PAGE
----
Eczema (atopic dermatitis) is a problem that is characterized by dry, itchy, scaly and often red skin. There seems to be a genetic predisposition for eczema in some people. People who have eczema seem to have more allergies than those who do not.
Causes: The epidermis or outside layer of skin seems to get irritated by environmental irritants. Patients who have this can be extremely sensitive to water – and if they repeatedly put their hands in water, it may be more common. Other times, there are certain skin products that seem to bring it on such as makeup, and petroleum products are a common cause in those who work in the automotive industry. For healthcare workers, latex gloves can cause severe irritation to the skin. In children, it has been linked to food allergies.
Symptoms: Most individuals have their first symptom of eczema before the age of 5. The symptoms are often characterized by itching, small bumps, skin flaking and patches of redness. Scratching the skin can cause worsening symptoms. It is more commonly found in certain areas of the body, which help in the diagnosis.
Most common areas of the body affected:
1) Hands/fingers of healthcare workers
2) In infants – front of arms, legs, cheeks or scalp may be red/scaly.
3) Back of the neck, elbow creases and backs of the knees as well as the face, wrists and forearms may be affected.
Diagnosis: There is no specific tests to diagnose eczema. The diagnosis is made by taking a medical history and performing a physical examination.
Cure: There is no cure for eczema – it is controlled/treated.
Treatment: It typically improves and then flares (worsens) periodically. Eczema is not curable, but it is controllable with proper self-care and medications such as:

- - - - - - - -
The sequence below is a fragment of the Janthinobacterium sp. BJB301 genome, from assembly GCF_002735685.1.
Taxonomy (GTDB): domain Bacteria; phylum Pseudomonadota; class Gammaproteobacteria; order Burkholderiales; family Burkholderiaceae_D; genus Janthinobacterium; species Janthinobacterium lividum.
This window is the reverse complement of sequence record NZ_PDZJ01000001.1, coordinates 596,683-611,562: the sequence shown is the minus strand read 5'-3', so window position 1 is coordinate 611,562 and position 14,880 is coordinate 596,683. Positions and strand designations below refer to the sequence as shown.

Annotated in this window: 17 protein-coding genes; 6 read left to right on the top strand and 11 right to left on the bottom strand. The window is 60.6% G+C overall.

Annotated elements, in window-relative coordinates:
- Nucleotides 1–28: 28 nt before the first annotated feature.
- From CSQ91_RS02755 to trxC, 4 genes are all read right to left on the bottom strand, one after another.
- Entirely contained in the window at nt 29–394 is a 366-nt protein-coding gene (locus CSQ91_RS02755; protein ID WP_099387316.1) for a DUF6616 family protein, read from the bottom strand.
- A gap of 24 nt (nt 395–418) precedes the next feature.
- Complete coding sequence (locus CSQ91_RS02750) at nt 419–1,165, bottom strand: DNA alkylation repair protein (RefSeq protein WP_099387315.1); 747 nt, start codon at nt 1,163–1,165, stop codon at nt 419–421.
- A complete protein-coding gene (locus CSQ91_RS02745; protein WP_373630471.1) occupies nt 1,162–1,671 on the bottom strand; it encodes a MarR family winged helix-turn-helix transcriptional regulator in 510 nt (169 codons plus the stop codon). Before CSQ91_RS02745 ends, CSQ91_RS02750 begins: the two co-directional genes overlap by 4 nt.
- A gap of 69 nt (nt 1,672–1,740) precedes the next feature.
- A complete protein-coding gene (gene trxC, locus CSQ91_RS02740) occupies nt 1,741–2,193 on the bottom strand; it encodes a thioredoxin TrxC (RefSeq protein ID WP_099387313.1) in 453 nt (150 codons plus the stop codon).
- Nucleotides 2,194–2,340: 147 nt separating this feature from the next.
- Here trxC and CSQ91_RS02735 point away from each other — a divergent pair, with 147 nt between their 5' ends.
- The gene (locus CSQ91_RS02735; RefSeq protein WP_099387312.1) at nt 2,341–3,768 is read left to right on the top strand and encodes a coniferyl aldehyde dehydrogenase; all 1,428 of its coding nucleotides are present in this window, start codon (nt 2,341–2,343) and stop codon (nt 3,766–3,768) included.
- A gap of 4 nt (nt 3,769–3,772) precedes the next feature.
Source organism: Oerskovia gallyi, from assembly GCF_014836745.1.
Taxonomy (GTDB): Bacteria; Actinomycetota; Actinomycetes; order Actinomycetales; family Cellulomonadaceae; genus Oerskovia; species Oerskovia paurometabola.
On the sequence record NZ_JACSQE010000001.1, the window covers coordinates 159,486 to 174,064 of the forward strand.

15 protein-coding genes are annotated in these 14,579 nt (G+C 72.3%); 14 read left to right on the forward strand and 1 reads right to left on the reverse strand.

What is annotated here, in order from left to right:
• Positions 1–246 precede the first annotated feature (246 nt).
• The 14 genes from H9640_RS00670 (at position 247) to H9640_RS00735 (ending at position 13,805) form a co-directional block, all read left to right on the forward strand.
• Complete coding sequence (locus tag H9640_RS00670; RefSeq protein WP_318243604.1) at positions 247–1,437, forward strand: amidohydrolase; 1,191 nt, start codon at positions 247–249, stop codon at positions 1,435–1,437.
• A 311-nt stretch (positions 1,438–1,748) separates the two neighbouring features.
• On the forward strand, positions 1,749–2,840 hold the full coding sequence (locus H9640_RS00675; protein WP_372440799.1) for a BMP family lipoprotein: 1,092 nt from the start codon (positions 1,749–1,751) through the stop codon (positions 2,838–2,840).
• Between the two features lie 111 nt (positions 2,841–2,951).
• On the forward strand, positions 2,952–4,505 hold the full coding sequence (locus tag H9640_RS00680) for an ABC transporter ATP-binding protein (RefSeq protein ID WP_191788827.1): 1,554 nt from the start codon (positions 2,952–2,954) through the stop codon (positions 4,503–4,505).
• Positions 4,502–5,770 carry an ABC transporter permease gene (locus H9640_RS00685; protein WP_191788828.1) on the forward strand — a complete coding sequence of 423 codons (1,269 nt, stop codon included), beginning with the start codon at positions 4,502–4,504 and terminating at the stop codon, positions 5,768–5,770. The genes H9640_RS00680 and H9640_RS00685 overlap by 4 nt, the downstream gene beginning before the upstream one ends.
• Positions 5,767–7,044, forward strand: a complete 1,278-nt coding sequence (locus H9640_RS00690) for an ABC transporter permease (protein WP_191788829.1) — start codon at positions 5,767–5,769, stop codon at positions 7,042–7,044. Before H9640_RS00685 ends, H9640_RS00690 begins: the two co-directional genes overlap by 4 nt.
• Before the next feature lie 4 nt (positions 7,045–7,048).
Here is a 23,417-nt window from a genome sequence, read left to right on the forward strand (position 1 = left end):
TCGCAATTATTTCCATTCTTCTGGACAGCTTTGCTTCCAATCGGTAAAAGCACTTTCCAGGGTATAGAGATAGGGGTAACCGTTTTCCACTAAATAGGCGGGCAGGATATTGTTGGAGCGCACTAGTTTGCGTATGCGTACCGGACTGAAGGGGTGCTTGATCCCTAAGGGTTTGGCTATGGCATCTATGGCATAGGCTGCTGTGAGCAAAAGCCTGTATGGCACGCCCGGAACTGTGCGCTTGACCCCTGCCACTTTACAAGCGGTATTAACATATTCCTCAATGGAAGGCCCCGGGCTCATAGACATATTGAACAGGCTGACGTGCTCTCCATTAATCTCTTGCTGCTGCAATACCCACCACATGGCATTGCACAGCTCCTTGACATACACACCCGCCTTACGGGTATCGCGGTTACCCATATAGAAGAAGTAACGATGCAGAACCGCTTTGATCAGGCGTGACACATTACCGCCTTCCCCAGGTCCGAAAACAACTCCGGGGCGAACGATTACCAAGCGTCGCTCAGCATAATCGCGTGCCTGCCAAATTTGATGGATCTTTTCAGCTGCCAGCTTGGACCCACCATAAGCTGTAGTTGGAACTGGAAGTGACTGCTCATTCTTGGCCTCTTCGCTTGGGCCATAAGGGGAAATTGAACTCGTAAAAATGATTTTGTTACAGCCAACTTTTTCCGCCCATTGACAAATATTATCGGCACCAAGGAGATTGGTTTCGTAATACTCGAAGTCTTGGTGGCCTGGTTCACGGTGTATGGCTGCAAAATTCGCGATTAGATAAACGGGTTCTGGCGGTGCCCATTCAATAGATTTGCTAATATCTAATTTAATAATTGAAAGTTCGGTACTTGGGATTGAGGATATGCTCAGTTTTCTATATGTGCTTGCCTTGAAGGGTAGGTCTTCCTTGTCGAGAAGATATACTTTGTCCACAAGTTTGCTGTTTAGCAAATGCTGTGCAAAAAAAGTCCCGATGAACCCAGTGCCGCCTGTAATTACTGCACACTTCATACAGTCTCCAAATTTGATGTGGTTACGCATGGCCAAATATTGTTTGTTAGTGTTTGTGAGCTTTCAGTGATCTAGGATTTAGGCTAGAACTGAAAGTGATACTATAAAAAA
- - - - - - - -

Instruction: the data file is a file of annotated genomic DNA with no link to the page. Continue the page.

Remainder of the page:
1) Keeping skin hydrated with skin emollients (creams and ointments that moisturize the skin and prevent it from drying out). The best emollients for people with eczema tend to be thick creams or ointments such as (Eucerin or Vaseline petroleum jelly). They are most effective when applied immediately after bathing. Lotions contain more water than creams and are less effective.
2) Avoid hot baths (greater than 10-15 minutes) because they actually can dry the skin out
3) Topical steroids – prescription strength steroid creams or ointments may be recommended and are usually applied twice a day.
4) Protopic and Elidel are often effective for eczema but don’t work as quickly as topical steroids. The are useful in sensitive areas such as the face or groin and can be used in kids under age 2.
5) Oral Steroids are very rarely used to treat a severe eczema flare. There are potential side effects, therefore it is not the most common treatment.
6) Ultraviolet light therapy (phototherapy) can control eczema, but is expensive and may increase the patient’s risk for skin cancer so is usually only used if other therapies are not successful.
7) Oral antihistamines can be useful for itching, but do not usually help with the eczema.
8) Wet dressings may also help soothe the skin, and reduce itching and redness but do not treat the eczema, but rather help with symptoms.
Factors that make eczema worse: Reducing or eliminating some of these factors may help:
1) Heat, perspiration or chronic exposure to water (such as handwashing)
2) Emotional stress/anxiety
3) Rapid temperature changes
4) Exposure to certain irritating chemicals/soaps/detergents/perfumes.
This document is for informational purposes only, and should not be considered medical advice for any individual patient. If you have questions please contact your medical provider.
I hope that you have found this information useful. Wishing you the best of health,
Scott Rennie, DO